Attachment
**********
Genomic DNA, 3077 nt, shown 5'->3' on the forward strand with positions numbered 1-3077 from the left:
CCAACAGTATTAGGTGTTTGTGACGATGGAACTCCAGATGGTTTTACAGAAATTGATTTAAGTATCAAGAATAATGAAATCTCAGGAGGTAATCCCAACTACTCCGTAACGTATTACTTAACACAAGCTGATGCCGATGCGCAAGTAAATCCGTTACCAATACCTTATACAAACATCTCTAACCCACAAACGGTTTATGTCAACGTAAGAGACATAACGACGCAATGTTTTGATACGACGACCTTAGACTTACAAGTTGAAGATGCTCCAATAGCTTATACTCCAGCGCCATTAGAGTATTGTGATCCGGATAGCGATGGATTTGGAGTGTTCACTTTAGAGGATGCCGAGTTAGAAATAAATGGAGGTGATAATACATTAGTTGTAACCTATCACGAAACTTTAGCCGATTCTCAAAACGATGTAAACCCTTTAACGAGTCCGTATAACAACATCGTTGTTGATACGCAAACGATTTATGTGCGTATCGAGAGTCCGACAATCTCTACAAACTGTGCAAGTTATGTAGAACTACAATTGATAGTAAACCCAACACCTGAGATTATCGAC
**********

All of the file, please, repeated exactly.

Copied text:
Genomic DNA, 3077 nt, shown 5'->3' on the forward strand with positions numbered 1-3077 from the left:
CCAACAGTATTAGGTGTTTGTGACGATGGAACTCCAGATGGTTTTACAGAAATTGATTTAAGTATCAAGAATAATGAAATCTCAGGAGGTAATCCCAACTACTCCGTAACGTATTACTTAACACAAGCTGATGCCGATGCGCAAGTAAATCCGTTACCAATACCTTATACAAACATCTCTAACCCACAAACGGTTTATGTCAACGTAAGAGACATAACGACGCAATGTTTTGATACGACGACCTTAGACTTACAAGTTGAAGATGCTCCAATAGCTTATACTCCAGCGCCATTAGAGTATTGTGATCCGGATAGCGATGGATTTGGAGTGTTCACTTTAGAGGATGCCGAGTTAGAAATAAATGGAGGTGATAATACATTAGTTGTAACCTATCACGAAACTTTAGCCGATTCTCAAAACGATGTAAACCCTTTAACGAGTCCGTATAACAACATCGTTGTTGATACGCAAACGATTTATGTGCGTATCGAGAGTCCGACAATCTCTACAAACTGTGCAAGTTATGTAGAACTACAATTGATAGTAAACCCAACACCTGAGATTATCGAC